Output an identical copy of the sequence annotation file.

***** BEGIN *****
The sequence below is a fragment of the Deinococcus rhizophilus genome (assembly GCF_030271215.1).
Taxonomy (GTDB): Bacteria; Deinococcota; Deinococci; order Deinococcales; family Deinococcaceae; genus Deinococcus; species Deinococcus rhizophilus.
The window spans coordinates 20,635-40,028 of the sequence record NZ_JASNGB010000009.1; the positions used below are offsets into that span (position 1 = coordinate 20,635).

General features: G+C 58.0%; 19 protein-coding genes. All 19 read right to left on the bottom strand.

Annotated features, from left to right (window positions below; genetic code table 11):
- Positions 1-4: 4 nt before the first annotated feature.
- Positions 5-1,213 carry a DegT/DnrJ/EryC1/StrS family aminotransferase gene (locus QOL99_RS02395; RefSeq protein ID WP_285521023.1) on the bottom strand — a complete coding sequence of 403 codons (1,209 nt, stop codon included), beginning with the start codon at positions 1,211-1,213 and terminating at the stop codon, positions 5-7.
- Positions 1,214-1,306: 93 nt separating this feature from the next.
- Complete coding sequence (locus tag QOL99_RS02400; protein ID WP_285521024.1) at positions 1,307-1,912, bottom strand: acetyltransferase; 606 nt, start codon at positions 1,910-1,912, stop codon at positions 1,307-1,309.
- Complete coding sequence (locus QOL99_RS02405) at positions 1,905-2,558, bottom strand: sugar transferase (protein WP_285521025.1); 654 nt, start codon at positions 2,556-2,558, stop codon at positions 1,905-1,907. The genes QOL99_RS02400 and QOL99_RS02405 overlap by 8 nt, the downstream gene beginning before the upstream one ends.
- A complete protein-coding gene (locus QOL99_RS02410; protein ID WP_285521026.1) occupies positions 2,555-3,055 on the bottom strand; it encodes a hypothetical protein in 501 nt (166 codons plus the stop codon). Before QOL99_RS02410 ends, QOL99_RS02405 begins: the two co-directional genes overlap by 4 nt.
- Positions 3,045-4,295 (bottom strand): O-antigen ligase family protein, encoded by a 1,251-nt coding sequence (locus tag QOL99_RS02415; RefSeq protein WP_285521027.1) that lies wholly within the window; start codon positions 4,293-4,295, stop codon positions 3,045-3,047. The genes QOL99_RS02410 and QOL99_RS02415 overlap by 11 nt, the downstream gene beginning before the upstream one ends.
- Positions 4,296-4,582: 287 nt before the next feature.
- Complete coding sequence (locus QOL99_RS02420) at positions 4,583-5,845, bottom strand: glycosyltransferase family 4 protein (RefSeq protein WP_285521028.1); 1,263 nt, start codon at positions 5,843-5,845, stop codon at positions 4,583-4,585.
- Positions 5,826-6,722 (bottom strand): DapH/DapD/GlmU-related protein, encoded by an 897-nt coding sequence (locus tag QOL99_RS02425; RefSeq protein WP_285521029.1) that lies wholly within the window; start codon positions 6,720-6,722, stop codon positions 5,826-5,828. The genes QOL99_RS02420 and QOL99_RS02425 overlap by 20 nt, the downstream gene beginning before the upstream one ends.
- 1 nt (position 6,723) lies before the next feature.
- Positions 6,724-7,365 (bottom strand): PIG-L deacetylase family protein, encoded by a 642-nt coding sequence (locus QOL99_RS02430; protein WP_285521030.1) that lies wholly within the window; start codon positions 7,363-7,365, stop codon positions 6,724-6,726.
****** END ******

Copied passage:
The sequence below is a fragment of the Deinococcus rhizophilus genome (assembly GCF_030271215.1).
Taxonomy (GTDB): Bacteria; Deinococcota; Deinococci; order Deinococcales; family Deinococcaceae; genus Deinococcus; species Deinococcus rhizophilus.
The window spans coordinates 20,635-40,028 of the sequence record NZ_JASNGB010000009.1; the positions used below are offsets into that span (position 1 = coordinate 20,635).

General features: G+C 58.0%; 19 protein-coding genes. All 19 read right to left on the bottom strand.

Annotated features, from left to right (window positions below; genetic code table 11):
- Positions 1-4: 4 nt before the first annotated feature.
- Positions 5-1,213 carry a DegT/DnrJ/EryC1/StrS family aminotransferase gene (locus QOL99_RS02395; RefSeq protein ID WP_285521023.1) on the bottom strand — a complete coding sequence of 403 codons (1,209 nt, stop codon included), beginning with the start codon at positions 1,211-1,213 and terminating at the stop codon, positions 5-7.
- Positions 1,214-1,306: 93 nt separating this feature from the next.
- Complete coding sequence (locus tag QOL99_RS02400; protein ID WP_285521024.1) at positions 1,307-1,912, bottom strand: acetyltransferase; 606 nt, start codon at positions 1,910-1,912, stop codon at positions 1,307-1,309.
- Complete coding sequence (locus QOL99_RS02405) at positions 1,905-2,558, bottom strand: sugar transferase (protein WP_285521025.1); 654 nt, start codon at positions 2,556-2,558, stop codon at positions 1,905-1,907. The genes QOL99_RS02400 and QOL99_RS02405 overlap by 8 nt, the downstream gene beginning before the upstream one ends.
- A complete protein-coding gene (locus QOL99_RS02410; protein ID WP_285521026.1) occupies positions 2,555-3,055 on the bottom strand; it encodes a hypothetical protein in 501 nt (166 codons plus the stop codon). Before QOL99_RS02410 ends, QOL99_RS02405 begins: the two co-directional genes overlap by 4 nt.
- Positions 3,045-4,295 (bottom strand): O-antigen ligase family protein, encoded by a 1,251-nt coding sequence (locus tag QOL99_RS02415; RefSeq protein WP_285521027.1) that lies wholly within the window; start codon positions 4,293-4,295, stop codon positions 3,045-3,047. The genes QOL99_RS02410 and QOL99_RS02415 overlap by 11 nt, the downstream gene beginning before the upstream one ends.
- Positions 4,296-4,582: 287 nt before the next feature.
- Complete coding sequence (locus QOL99_RS02420) at positions 4,583-5,845, bottom strand: glycosyltransferase family 4 protein (RefSeq protein WP_285521028.1); 1,263 nt, start codon at positions 5,843-5,845, stop codon at positions 4,583-4,585.
- Positions 5,826-6,722 (bottom strand): DapH/DapD/GlmU-related protein, encoded by an 897-nt coding sequence (locus tag QOL99_RS02425; RefSeq protein WP_285521029.1) that lies wholly within the window; start codon positions 6,720-6,722, stop codon positions 5,826-5,828. The genes QOL99_RS02420 and QOL99_RS02425 overlap by 20 nt, the downstream gene beginning before the upstream one ends.
- 1 nt (position 6,723) lies before the next feature.
- Positions 6,724-7,365 (bottom strand): PIG-L deacetylase family protein, encoded by a 642-nt coding sequence (locus QOL99_RS02430; protein WP_285521030.1) that lies wholly within the window; start codon positions 7,363-7,365, stop codon positions 6,724-6,726.